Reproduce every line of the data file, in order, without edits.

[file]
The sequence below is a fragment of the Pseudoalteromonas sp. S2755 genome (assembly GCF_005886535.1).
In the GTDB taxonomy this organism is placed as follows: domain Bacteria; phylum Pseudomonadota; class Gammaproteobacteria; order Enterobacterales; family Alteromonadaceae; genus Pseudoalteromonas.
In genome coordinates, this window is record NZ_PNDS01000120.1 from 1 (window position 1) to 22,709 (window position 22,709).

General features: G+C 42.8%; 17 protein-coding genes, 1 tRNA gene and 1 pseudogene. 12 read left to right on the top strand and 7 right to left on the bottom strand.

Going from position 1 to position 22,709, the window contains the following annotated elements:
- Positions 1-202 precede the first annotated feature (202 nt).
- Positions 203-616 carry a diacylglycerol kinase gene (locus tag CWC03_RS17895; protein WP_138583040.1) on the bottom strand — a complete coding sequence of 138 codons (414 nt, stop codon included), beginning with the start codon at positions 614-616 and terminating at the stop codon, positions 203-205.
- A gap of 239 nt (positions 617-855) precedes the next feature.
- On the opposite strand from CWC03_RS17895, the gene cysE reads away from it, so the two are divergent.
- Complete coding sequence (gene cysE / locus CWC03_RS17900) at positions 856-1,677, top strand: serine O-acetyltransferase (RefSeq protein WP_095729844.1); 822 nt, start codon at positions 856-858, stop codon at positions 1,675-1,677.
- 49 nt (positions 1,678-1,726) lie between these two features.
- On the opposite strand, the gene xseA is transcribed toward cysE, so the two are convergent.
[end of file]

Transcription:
The sequence below is a fragment of the Pseudoalteromonas sp. S2755 genome (assembly GCF_005886535.1).
In the GTDB taxonomy this organism is placed as follows: domain Bacteria; phylum Pseudomonadota; class Gammaproteobacteria; order Enterobacterales; family Alteromonadaceae; genus Pseudoalteromonas.
In genome coordinates, this window is record NZ_PNDS01000120.1 from 1 (window position 1) to 22,709 (window position 22,709).

General features: G+C 42.8%; 17 protein-coding genes, 1 tRNA gene and 1 pseudogene. 12 read left to right on the top strand and 7 right to left on the bottom strand.

Going from position 1 to position 22,709, the window contains the following annotated elements:
- Positions 1-202 precede the first annotated feature (202 nt).
- Positions 203-616 carry a diacylglycerol kinase gene (locus tag CWC03_RS17895; protein WP_138583040.1) on the bottom strand — a complete coding sequence of 138 codons (414 nt, stop codon included), beginning with the start codon at positions 614-616 and terminating at the stop codon, positions 203-205.
- A gap of 239 nt (positions 617-855) precedes the next feature.
- On the opposite strand from CWC03_RS17895, the gene cysE reads away from it, so the two are divergent.
- Complete coding sequence (gene cysE / locus CWC03_RS17900) at positions 856-1,677, top strand: serine O-acetyltransferase (RefSeq protein WP_095729844.1); 822 nt, start codon at positions 856-858, stop codon at positions 1,675-1,677.
- 49 nt (positions 1,678-1,726) lie between these two features.
- On the opposite strand, the gene xseA is transcribed toward cysE, so the two are convergent.